Browse Subject Areas

Click through the PLOS taxonomy to find articles in your field.

For more information about PLOS Subject Areas, click here.

  • Loading metrics

Altered Glucose Homeostasis Is Associated with Increased Serum Apelin Levels in Type 2 Diabetes Mellitus

  • Maria Gisella Cavallo,

    Affiliation Department of Internal Medicine and Medical Specialties, Sapienza University of Rome, Rome, Italy

  • Federica Sentinelli,

    Affiliation Endocrinology and Diabetes, Department of Medical Sciences, University of Cagliari, Cagliari, Italy

  • Ilaria Barchetta,

    Affiliation Department of Internal Medicine and Medical Specialties, Sapienza University of Rome, Rome, Italy

  • Carmine Costantino,

    Affiliation Department of Internal Medicine and Medical Specialties, Sapienza University of Rome, Rome, Italy

  • Michela Incani,

    Affiliation Endocrinology and Diabetes, Department of Medical Sciences, University of Cagliari, Cagliari, Italy

  • Laura Perra,

    Affiliation Endocrinology and Diabetes, Department of Medical Sciences, University of Cagliari, Cagliari, Italy

  • Danila Capoccia,

    Affiliation Department of Clinical Sciences, Sapienza University of Rome, Rome, Italy

  • Stefano Romeo,

    Affiliations Endocrinology and Diabetes, Department of Medical Sciences, University of Cagliari, Cagliari, Italy, Department of Molecular and Clinical Medicine, Sahlgrenska Center for Cardiovascolar and Metabolic Research, University of Gothenburg, Gothenburg, Sweden

  • Efisio Cossu,

    Affiliation Endocrinology and Diabetes, Department of Medical Sciences, University of Cagliari, Cagliari, Italy

  • Frida Leonetti,

    Affiliation Department of Clinical Sciences, Sapienza University of Rome, Rome, Italy

  • Luciano Agati,

    Affiliation Department of Cardiovascular Sciences, Sapienza University of Rome, Rome, Italy

  • Marco G. Baroni

    Affiliation Endocrinology and Diabetes, Department of Medical Sciences, University of Cagliari, Cagliari, Italy

Altered Glucose Homeostasis Is Associated with Increased Serum Apelin Levels in Type 2 Diabetes Mellitus

  • Maria Gisella Cavallo, 
  • Federica Sentinelli, 
  • Ilaria Barchetta, 
  • Carmine Costantino, 
  • Michela Incani, 
  • Laura Perra, 
  • Danila Capoccia, 
  • Stefano Romeo, 
  • Efisio Cossu, 
  • Frida Leonetti



Apelin is an adipokine that plays a role in the regulation of glucose homeostasis and in obesity. The relationship between apelin serum concentration and dysmetabolic conditions such as type 2 diabetes (T2D) is still controversial. Aims of our study are: 1) determine the circulating levels of apelin in a large cohort of Italian subjects with T2D, T1D and in non-diabetic controls; 2) identify putative metabolic determinants of modified apelin concentrations, in order to search possible mechanism of apelin control; 3) investigate changes in apelin levels in response to sharp modifications of glucose/insulin metabolism in T2D obese subjects before and 3 days after bariatric surgery.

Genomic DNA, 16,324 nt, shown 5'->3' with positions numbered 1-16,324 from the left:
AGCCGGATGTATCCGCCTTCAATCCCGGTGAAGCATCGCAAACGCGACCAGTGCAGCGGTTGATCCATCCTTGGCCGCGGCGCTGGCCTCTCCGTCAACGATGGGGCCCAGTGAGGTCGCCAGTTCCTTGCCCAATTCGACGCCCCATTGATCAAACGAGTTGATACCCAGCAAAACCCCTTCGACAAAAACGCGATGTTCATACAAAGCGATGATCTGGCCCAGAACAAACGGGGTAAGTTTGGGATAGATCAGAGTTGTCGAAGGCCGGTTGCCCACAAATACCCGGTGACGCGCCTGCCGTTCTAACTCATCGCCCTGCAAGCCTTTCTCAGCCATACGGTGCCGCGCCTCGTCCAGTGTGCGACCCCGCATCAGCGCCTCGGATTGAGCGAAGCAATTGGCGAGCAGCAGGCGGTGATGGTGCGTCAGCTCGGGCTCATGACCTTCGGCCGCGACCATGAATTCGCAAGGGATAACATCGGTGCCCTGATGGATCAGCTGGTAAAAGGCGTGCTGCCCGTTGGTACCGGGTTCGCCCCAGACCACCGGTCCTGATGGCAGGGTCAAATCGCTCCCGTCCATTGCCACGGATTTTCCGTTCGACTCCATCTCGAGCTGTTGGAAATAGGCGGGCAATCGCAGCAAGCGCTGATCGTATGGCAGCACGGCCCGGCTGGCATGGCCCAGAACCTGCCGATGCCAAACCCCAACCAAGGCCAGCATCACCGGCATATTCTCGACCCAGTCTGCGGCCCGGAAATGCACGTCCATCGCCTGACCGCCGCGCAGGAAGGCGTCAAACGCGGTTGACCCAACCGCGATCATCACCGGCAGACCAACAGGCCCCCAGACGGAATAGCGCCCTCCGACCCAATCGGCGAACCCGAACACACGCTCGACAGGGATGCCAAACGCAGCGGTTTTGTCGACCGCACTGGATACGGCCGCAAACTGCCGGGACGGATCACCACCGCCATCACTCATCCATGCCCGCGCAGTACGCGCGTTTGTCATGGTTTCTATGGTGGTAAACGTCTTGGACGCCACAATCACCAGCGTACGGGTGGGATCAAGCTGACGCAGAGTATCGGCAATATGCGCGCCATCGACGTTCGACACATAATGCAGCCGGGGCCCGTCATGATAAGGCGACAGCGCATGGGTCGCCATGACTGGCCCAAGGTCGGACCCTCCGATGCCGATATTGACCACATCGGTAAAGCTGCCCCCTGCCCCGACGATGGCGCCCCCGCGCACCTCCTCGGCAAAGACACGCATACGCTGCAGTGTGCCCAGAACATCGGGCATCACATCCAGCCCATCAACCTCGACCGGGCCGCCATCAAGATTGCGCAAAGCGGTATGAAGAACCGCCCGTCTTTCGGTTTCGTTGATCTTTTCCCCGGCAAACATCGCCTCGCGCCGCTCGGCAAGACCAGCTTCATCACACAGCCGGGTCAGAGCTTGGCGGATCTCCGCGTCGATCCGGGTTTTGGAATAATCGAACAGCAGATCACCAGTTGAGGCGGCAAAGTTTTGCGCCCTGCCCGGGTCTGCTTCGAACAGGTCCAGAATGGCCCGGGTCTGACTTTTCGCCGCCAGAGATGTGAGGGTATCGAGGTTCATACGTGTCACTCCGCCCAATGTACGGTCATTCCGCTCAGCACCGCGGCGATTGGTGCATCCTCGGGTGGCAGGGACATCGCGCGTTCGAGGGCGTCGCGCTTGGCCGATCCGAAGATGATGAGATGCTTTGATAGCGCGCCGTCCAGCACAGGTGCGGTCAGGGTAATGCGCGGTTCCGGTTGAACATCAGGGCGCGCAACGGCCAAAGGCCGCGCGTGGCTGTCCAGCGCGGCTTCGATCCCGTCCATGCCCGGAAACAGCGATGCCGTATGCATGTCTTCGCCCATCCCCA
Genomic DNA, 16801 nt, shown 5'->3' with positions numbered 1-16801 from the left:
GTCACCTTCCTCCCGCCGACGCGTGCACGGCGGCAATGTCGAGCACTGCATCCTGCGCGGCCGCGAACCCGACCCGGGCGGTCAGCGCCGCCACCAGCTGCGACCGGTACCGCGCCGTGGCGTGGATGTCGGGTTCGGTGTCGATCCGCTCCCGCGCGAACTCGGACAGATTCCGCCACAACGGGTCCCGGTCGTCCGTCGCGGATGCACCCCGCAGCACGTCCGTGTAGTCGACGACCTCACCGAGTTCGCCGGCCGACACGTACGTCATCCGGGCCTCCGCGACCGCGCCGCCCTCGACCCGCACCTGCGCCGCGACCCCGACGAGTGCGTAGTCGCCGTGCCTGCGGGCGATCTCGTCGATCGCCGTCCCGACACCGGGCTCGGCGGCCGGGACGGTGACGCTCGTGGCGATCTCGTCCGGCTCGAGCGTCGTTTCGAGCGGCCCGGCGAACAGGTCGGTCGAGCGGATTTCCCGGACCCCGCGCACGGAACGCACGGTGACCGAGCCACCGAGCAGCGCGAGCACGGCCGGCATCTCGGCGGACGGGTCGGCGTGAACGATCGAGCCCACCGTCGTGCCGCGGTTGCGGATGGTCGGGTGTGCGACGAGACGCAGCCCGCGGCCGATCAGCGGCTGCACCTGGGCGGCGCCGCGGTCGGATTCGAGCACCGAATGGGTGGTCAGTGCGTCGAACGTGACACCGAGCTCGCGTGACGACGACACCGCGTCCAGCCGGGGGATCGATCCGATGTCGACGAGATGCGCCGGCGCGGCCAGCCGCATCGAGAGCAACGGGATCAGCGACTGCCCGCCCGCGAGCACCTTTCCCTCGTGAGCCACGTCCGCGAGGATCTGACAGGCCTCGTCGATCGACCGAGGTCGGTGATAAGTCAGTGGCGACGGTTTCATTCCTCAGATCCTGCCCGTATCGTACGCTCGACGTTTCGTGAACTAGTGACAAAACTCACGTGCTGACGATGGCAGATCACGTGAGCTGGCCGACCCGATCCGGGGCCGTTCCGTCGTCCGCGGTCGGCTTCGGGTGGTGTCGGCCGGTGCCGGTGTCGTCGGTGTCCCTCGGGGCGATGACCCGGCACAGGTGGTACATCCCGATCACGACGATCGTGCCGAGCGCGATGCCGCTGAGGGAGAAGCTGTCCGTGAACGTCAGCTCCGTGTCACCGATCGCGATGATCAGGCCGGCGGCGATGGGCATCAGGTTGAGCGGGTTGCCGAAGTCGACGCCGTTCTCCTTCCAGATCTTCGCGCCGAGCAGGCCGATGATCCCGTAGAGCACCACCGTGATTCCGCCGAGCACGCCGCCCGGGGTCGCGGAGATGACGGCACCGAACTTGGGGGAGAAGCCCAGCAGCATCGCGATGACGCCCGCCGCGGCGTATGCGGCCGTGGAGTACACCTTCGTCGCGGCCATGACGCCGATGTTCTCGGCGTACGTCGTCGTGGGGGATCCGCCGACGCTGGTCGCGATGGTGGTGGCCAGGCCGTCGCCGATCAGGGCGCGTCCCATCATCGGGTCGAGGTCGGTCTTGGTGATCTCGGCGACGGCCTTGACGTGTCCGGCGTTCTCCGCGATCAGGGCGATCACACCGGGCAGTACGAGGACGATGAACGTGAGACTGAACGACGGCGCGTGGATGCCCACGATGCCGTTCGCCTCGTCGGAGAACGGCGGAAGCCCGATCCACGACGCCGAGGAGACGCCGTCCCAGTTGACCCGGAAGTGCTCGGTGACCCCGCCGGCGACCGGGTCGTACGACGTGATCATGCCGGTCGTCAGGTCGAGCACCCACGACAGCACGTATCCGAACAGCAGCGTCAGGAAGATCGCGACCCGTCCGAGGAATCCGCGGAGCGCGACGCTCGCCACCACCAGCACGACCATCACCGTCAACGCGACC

We recruited 369 subjects, 119 with T2D, 113 with T1D and 137 non-diabetic controls. All subjects underwent a complete clinical examination, including anthropometric and laboratory measurements. Serum apelin levels were determined by EIA (immunoenzyme assay).


Patients with T2D had significantly higher serum apelin levels compared to controls (1.23±1.1 ng/mL vs 0.91±0.7 ng/mL, P<0.001) and to T1D subjects (0.73±0.39 ng/mL, P<0.001). Controls and T1D subjects did not differ significantly in apelin levels. Apelin concentrations were directly associated with fasting blood glucose (FBG), body mass index (BMI), basal Disposition Index (DI-0), age, and diagnosis of T2D at bivariate correlation analysis. Multiple regression analysis confirmed that diagnosis of T2D, basal DI-0 and FBG were all determinants of serum apelin levels independently from age and BMI. Bariatric surgery performed in a subgroup of obese diabetic subjects (n = 12) resulted in a significant reduction of apelin concentrations compared to baseline levels (P = 0.01).


Our study demonstrates that T2D, but not T1D, is associated with increased serum apelin levels compared to non-diabetic subjects. This association is dependent on impaired glucose homeostasis, and disappears after bariatric surgery, providing further evidence regarding the relationship between apelin and the regulation of glucose metabolism.


Insulin resistance is a major characteristic of type 2 diabetes mellitus (T2D) and is often linked to obesity [1]. In combination, these events increase the risk of cardiovascular diseases and obesity-associated morbidity. Excess in adipose tissue plays a central role in the induction of insulin-resistance.

In the last decade, many different studies demonstrated the existence of a number of adipocyte-derived secretory factors (“adipokines”) which take part in the control of body energy homeostasis and glucose metabolism [2]. Among them, a new peptide has been recently identified, named apelin (also known as APJ receptor ligand) [3]. Boucher et al. demonstrated that apelin is produced and secreted by both human and mouse white adipose tissue, acting therefore as an adipokine [4]. Apelin mRNA is detectable in non-differentiated preadipocytes and its production increases 4-fold upon differentiation of the fat cells, as previously found for adiponectin and leptin [4]. In humans, apelin gene is widely expressed in adipose tissue, heart, stomach, placenta and breast, as well as in different brain areas, suggesting an important role of this molecule also in the central regulation of metabolic pathways [5].